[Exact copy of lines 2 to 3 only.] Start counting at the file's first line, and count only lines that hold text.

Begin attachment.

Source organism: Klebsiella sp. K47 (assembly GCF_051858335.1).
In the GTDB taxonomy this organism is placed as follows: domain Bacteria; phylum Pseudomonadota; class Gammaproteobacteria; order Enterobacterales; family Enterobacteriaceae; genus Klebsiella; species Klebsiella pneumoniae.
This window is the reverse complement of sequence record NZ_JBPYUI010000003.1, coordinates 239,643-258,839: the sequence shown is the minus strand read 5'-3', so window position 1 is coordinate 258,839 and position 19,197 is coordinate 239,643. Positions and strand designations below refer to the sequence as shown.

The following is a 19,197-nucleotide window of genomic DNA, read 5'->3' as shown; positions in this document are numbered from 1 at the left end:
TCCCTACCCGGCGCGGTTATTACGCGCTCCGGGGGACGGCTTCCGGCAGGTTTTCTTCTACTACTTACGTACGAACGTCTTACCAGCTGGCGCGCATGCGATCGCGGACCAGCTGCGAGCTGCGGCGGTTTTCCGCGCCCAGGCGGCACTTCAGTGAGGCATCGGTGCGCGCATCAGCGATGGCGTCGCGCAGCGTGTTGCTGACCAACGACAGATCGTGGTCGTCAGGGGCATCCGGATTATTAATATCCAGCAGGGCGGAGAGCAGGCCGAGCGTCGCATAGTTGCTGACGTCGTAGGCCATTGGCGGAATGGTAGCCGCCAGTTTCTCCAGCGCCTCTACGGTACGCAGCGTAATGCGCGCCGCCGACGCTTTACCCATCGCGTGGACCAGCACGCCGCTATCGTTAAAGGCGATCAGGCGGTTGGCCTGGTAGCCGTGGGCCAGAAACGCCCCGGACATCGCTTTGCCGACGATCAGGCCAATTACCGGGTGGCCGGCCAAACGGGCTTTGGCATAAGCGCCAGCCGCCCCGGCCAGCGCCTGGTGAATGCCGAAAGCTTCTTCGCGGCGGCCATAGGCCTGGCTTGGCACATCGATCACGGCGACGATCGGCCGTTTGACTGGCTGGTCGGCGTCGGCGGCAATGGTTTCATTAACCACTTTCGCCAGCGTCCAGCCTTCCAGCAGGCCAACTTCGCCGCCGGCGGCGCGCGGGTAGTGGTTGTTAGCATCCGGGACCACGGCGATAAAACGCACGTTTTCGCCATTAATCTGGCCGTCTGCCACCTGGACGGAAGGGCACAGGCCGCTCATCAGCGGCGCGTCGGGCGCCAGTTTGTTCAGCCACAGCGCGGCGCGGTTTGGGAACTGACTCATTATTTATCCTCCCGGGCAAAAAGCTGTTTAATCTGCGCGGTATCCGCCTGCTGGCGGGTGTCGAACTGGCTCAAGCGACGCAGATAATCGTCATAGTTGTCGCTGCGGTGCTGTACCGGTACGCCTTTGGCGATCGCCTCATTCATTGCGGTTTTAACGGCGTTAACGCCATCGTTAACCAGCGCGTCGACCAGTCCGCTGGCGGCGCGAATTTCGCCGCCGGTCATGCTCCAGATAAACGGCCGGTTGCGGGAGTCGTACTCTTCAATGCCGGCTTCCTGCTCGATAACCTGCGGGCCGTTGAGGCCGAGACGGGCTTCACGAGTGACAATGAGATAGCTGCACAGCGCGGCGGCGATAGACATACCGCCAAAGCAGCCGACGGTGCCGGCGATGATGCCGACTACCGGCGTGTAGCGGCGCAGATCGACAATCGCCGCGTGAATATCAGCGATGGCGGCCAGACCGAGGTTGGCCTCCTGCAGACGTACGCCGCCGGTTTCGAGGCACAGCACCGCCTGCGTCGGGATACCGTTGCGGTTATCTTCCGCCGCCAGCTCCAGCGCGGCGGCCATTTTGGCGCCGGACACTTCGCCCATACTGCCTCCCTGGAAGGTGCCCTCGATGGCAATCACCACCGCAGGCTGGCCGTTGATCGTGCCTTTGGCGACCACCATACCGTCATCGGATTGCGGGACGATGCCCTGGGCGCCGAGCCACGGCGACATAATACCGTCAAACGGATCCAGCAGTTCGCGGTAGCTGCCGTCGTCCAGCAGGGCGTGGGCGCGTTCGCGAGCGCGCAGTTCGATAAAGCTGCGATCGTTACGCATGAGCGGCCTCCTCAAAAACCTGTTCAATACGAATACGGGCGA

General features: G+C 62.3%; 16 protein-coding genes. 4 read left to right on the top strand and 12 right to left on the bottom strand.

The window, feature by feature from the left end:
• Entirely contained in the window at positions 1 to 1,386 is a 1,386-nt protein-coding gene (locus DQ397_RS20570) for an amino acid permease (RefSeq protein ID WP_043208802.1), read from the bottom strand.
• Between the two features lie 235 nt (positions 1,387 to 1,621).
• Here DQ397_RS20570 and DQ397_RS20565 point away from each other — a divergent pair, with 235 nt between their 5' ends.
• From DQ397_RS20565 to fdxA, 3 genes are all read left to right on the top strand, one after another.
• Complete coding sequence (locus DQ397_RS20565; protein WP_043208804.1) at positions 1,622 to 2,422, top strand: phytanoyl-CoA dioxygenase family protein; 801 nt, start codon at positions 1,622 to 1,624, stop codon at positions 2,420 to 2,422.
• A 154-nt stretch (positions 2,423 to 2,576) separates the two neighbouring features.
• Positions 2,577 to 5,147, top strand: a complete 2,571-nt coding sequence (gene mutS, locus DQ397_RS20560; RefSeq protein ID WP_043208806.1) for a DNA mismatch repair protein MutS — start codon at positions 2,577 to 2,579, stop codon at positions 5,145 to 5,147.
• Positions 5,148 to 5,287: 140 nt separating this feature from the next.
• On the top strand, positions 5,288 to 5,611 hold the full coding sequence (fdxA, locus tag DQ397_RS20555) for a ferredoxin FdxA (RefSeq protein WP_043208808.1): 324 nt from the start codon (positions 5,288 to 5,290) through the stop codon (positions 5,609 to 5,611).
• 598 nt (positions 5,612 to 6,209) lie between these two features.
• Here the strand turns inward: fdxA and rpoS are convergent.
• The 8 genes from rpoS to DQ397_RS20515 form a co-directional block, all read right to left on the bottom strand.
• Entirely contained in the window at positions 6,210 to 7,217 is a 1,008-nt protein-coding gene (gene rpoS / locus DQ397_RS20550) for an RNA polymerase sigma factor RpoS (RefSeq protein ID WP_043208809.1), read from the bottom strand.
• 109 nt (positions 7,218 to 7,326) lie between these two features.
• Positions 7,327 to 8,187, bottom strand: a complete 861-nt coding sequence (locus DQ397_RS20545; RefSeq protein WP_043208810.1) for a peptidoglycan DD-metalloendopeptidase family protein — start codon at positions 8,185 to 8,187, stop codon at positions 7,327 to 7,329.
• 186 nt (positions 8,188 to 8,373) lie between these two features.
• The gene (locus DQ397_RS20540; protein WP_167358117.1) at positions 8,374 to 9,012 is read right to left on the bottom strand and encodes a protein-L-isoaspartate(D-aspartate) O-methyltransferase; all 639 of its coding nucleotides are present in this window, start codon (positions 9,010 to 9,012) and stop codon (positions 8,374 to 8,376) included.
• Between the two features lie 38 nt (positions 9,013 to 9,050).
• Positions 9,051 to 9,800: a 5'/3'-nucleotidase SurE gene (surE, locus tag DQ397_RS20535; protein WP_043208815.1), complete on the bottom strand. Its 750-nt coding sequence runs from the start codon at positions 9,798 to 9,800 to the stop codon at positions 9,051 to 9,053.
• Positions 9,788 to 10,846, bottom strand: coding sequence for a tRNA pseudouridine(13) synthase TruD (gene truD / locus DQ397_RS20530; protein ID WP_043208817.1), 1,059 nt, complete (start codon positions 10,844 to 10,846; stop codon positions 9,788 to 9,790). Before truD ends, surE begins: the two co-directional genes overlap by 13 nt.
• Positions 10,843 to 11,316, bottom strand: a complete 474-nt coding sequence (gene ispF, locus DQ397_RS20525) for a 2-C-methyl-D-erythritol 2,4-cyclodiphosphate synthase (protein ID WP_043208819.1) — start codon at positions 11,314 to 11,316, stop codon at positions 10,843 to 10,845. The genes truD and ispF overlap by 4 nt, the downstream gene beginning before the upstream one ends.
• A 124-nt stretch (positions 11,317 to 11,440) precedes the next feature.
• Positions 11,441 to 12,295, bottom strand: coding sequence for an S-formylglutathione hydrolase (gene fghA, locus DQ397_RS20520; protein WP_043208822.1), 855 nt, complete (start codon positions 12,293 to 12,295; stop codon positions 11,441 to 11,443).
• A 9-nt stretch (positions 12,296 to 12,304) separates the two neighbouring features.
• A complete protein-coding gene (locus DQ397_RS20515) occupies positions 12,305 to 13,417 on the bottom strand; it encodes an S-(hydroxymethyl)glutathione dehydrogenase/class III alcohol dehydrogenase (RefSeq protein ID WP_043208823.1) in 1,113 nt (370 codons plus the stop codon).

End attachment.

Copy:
In the GTDB taxonomy this organism is placed as follows: domain Bacteria; phylum Pseudomonadota; class Gammaproteobacteria; order Enterobacterales; family Enterobacteriaceae; genus Klebsiella; species Klebsiella pneumoniae.
This window is the reverse complement of sequence record NZ_JBPYUI010000003.1, coordinates 239,643-258,839: the sequence shown is the minus strand read 5'-3', so window position 1 is coordinate 258,839 and position 19,197 is coordinate 239,643. Positions and strand designations below refer to the sequence as shown.